Primary Source Program
Primary sources are the eye witnesses to history. They are first hand accounts that historians examine in order to better understand the past. At the Augusta Museum of History, our mission is to collect and preserve primary sources. At the Museum, we encourage schools, groups, and visitors to examine these objects and materials and form their own understanding of the history of the Augusta river region. Below are some tools to help better analyze the museum's resources.
The Augusta Museum of History also provides a primary source program for visiting schools and tour groups. This program is available upon request. Groups can request a primary source workshop concerning Augusta during the Industrial Revolution or World War I. The program is approximately one hour long and gives visitors access to reproductions of the Museum's archival collections. The Industrial Revolution program asks students to evaluate the impact of the Industrial Revolution on Augusta. The World War I program uses stations to show the many facets of life in Augusta during the First World War. These programs utilize the Inquiry Method, which applies the scientific method to history. It encourages students to engage with artifact to answer questions about the past. Through exploration and hands on discovery, children of all levels and ages are able to better understand historical concepts.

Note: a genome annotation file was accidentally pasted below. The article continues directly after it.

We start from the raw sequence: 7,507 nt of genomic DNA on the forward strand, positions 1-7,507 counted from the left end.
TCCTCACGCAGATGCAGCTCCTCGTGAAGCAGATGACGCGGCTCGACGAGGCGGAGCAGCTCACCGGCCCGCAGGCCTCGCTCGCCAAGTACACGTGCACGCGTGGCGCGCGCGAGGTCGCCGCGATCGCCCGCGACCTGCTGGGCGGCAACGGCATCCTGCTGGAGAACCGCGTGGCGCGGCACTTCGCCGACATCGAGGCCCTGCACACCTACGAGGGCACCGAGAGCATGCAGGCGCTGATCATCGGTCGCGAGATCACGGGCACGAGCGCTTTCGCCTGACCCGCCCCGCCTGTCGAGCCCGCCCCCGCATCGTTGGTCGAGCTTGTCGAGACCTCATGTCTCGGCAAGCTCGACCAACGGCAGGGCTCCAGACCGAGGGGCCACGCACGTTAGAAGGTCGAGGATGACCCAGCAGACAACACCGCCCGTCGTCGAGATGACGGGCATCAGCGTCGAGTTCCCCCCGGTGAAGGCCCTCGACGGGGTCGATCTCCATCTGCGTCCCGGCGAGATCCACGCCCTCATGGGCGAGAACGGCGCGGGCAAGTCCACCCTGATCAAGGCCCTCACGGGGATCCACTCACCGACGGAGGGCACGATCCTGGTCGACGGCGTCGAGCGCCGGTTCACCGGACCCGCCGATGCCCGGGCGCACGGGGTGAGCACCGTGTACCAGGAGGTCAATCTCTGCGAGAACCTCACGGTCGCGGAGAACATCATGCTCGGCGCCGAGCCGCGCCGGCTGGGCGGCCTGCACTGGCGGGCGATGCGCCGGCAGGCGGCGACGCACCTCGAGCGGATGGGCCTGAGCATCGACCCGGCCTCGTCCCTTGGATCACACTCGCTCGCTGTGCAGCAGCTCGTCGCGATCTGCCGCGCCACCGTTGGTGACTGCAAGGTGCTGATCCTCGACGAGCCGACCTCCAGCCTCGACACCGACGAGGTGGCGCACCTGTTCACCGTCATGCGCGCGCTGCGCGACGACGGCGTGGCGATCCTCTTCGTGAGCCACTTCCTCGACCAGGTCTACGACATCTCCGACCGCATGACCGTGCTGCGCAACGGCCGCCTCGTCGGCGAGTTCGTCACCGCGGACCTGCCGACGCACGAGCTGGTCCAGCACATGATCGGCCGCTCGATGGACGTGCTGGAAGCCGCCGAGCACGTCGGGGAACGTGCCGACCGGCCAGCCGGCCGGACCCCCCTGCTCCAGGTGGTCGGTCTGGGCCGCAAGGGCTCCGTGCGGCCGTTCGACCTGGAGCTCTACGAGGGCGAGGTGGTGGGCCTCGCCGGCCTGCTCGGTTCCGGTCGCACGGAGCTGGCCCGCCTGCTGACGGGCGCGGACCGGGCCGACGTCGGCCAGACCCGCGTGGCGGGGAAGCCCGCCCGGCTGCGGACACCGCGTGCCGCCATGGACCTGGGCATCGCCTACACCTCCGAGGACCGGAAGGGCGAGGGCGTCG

Upcoming primary source program themes include Civil Rights, WWII, and Immigration. If you have an idea for a relevant primary source program, please contact the Education Manager by e-mail at firstname.lastname@example.org
Click on Our Primary Source Guide Below to Learn More!
Primary Source Programs
Children will use primary source artifacts such as newspapers, cotton, maps and pictures to discover how Augusta changed during the Industrial Revolution. Best for older children and younger children should be supervised.
Primary Source Guide: Industrial Revolution
World War I
Children will become history detectives and learn about Augusta's involvement in WWI through examining letters, posters, photos, and newspaper articles. This activity is aimed at older children with good reading ability.